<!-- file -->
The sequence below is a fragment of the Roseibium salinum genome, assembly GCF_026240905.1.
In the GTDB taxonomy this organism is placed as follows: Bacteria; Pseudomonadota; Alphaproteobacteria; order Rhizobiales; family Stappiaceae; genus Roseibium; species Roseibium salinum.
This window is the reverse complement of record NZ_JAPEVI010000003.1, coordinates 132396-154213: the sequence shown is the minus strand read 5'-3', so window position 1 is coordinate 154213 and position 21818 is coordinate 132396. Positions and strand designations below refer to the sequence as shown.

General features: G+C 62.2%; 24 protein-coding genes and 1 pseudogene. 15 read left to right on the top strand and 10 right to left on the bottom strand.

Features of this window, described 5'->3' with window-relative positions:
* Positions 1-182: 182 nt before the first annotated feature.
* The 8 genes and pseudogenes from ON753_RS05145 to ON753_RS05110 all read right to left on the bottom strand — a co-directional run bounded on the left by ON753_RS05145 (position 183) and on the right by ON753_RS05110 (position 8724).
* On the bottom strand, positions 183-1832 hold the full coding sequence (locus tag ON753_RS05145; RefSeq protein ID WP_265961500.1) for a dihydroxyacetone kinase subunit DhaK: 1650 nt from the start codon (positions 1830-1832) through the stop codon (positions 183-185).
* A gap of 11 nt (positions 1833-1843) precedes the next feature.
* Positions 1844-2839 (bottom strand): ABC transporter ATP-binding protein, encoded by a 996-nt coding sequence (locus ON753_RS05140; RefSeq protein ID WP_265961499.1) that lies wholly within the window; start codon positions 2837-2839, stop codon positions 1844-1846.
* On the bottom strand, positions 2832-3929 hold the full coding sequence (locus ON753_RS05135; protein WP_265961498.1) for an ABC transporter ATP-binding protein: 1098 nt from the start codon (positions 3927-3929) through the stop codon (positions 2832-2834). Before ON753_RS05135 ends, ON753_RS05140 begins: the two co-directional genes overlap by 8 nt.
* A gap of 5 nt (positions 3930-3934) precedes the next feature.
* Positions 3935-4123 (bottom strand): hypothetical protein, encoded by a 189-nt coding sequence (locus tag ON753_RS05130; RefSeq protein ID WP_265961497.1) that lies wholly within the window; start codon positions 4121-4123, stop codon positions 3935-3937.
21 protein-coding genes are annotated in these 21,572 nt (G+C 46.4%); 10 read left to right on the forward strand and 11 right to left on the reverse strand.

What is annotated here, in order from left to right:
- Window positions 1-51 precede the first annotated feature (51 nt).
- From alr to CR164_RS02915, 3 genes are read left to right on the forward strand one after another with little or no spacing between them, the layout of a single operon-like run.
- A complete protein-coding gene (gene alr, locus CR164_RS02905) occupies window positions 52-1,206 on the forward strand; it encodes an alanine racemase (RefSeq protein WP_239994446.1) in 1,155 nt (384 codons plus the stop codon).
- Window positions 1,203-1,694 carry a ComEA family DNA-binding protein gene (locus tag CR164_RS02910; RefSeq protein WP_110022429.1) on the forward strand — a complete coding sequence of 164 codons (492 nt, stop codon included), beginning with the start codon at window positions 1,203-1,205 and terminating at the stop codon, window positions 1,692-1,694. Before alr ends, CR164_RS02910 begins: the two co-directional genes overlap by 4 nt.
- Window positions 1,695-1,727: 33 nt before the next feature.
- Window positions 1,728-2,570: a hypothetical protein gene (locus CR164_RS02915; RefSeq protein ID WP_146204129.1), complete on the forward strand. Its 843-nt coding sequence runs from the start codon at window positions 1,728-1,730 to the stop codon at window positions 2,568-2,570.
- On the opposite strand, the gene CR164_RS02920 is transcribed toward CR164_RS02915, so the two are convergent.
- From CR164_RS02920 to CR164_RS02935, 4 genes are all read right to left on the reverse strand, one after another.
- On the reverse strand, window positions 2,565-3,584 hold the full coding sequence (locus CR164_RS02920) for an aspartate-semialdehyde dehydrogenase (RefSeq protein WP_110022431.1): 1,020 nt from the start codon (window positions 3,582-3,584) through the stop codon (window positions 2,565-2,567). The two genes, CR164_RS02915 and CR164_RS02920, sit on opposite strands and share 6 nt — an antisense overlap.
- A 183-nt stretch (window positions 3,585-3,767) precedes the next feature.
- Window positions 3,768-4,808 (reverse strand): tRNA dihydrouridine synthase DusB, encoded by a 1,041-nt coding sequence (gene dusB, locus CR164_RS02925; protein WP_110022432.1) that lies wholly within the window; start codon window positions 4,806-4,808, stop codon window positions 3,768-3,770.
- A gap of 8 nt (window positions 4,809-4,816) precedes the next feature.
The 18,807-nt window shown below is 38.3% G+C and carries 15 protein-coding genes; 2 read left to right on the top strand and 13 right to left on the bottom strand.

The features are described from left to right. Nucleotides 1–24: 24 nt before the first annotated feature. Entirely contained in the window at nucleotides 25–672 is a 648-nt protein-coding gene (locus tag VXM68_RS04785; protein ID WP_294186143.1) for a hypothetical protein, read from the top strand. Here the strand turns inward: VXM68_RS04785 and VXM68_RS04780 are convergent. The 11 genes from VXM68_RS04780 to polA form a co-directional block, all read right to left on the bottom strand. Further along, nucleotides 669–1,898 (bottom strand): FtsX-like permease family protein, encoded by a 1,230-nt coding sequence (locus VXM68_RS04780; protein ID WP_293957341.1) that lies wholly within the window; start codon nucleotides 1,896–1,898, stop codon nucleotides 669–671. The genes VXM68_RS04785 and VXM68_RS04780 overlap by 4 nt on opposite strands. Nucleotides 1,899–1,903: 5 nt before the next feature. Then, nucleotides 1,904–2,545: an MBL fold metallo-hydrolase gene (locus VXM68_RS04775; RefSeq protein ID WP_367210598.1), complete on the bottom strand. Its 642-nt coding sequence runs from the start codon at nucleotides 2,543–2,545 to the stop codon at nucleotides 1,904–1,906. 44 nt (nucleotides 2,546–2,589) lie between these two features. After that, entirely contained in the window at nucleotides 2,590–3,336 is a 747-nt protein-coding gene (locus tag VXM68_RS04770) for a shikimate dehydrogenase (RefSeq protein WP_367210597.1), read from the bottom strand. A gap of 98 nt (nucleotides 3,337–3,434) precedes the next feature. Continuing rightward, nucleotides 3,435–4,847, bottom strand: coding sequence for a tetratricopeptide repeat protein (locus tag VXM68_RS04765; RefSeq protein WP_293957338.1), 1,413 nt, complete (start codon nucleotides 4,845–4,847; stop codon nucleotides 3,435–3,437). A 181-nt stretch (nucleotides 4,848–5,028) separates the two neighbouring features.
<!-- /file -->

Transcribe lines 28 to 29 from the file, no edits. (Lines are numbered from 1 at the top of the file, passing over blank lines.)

The 18,807-nt window shown below is 38.3% G+C and carries 15 protein-coding genes; 2 read left to right on the top strand and 13 right to left on the bottom strand.

The features are described from left to right. Nucleotides 1–24: 24 nt before the first annotated feature. Entirely contained in the window at nucleotides 25–672 is a 648-nt protein-coding gene (locus tag VXM68_RS04785; protein ID WP_294186143.1) for a hypothetical protein, read from the top strand. Here the strand turns inward: VXM68_RS04785 and VXM68_RS04780 are convergent. The 11 genes from VXM68_RS04780 to polA form a co-directional block, all read right to left on the bottom strand. Further along, nucleotides 669–1,898 (bottom strand): FtsX-like permease family protein, encoded by a 1,230-nt coding sequence (locus VXM68_RS04780; protein ID WP_293957341.1) that lies wholly within the window; start codon nucleotides 1,896–1,898, stop codon nucleotides 669–671. The genes VXM68_RS04785 and VXM68_RS04780 overlap by 4 nt on opposite strands. Nucleotides 1,899–1,903: 5 nt before the next feature. Then, nucleotides 1,904–2,545: an MBL fold metallo-hydrolase gene (locus VXM68_RS04775; RefSeq protein ID WP_367210598.1), complete on the bottom strand. Its 642-nt coding sequence runs from the start codon at nucleotides 2,543–2,545 to the stop codon at nucleotides 1,904–1,906. 44 nt (nucleotides 2,546–2,589) lie between these two features. After that, entirely contained in the window at nucleotides 2,590–3,336 is a 747-nt protein-coding gene (locus tag VXM68_RS04770) for a shikimate dehydrogenase (RefSeq protein WP_367210597.1), read from the bottom strand. A gap of 98 nt (nucleotides 3,337–3,434) precedes the next feature. Continuing rightward, nucleotides 3,435–4,847, bottom strand: coding sequence for a tetratricopeptide repeat protein (locus tag VXM68_RS04765; RefSeq protein WP_293957338.1), 1,413 nt, complete (start codon nucleotides 4,845–4,847; stop codon nucleotides 3,435–3,437). A 181-nt stretch (nucleotides 4,848–5,028) separates the two neighbouring features.